Military Textiles Update

A couple of times after I’ve given the Early American Military Textiles presentation, I’ve had someone mention to me another potential textile to include. I’m always happy to add to the research and log of textiles. After the blog series, I was contacted by Ragi Marino to see if I was aware of a “soldier’s blanket” at the Texas Civil War Museum.

 

Ragi re-created the textile as an AQSG Study Quilt. This interesting quilt is another reminder of why quilts made of military textiles are not always recognized as such. Uniforms weren’t standardized, with soldiers wearing what they had. In the War of 1812, well past American infancy, soldiers were still wearing military garb from other countries with updated buttons and insignias. 

In the case of this “blanket” the fabrics were from a later version of a confederate uniform. As the Federal blockade tightened access to supplies and the confederacy was in decline, the standard grey cloth was replaced. Instead, the material was dyed “butternut” using walnuts or other nut shells, and even rust.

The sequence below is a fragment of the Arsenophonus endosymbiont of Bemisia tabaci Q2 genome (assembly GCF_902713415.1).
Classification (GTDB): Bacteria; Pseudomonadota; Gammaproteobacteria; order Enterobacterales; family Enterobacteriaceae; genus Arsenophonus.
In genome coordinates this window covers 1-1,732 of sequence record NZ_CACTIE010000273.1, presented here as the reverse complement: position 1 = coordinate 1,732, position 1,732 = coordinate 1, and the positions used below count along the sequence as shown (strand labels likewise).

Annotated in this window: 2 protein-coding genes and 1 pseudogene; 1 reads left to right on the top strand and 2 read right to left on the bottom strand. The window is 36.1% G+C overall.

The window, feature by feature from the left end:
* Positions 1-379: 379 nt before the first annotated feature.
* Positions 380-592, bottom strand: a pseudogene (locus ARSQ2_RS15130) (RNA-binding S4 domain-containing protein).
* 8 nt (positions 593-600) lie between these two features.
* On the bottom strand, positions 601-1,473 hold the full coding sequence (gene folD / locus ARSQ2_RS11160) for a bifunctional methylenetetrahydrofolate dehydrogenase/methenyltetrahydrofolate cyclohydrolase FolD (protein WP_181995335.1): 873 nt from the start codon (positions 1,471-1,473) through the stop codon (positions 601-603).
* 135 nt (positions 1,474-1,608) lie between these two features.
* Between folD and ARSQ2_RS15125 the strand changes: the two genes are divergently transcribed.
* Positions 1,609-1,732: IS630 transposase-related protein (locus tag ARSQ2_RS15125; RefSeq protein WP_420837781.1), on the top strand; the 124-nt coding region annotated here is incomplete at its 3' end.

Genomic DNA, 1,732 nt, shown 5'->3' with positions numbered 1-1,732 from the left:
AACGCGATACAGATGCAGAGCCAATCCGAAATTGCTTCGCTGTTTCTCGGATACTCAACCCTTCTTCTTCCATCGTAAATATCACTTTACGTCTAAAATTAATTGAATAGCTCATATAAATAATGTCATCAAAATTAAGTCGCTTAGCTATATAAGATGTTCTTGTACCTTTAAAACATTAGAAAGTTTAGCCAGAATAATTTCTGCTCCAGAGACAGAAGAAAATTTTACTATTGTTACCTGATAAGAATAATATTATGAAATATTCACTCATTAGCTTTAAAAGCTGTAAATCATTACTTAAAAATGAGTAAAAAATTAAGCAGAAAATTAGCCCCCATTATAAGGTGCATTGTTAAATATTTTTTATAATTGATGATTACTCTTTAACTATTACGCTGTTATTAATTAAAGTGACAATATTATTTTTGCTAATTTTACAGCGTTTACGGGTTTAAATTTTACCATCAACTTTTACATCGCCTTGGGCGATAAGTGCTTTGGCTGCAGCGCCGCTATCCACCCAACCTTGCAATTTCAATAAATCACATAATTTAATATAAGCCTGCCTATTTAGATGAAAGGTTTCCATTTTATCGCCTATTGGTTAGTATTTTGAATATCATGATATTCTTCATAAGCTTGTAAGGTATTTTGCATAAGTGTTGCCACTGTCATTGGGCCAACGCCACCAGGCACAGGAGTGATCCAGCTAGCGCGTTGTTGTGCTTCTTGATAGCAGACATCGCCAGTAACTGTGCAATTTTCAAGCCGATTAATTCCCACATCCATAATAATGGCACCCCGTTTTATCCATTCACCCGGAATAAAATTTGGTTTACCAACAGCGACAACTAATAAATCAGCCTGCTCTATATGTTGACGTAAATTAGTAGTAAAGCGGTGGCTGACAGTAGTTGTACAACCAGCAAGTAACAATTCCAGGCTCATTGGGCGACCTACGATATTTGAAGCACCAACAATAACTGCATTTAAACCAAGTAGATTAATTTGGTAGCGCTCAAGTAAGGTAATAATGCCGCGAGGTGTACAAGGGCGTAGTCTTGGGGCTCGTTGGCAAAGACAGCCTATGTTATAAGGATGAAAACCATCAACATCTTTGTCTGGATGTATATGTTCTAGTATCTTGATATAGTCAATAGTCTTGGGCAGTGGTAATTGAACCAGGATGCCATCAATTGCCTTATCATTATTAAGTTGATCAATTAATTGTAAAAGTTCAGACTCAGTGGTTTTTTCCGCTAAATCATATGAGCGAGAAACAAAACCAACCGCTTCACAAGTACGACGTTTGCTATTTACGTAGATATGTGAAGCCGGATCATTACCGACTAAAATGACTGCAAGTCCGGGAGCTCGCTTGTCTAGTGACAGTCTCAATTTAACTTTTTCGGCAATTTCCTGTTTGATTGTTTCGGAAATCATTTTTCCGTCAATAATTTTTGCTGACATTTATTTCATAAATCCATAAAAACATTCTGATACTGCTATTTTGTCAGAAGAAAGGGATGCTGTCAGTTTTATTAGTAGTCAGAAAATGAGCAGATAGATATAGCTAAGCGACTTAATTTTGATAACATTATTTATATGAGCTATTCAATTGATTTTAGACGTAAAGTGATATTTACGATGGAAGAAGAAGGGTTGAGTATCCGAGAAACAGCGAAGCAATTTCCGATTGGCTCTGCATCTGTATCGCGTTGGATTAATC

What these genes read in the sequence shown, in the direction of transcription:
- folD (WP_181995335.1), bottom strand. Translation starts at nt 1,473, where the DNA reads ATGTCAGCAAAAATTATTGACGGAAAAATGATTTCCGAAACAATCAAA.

This led to a wide variety of colors in the uniforms and led to the confederate soldiers earning the nickname of “butternut.” Do you know of another Early American Military Textile not included in my blogs? (Don't forget to read the criteria used for selection.) If you do know of another textile, please send me an email with a photo and the information..

 

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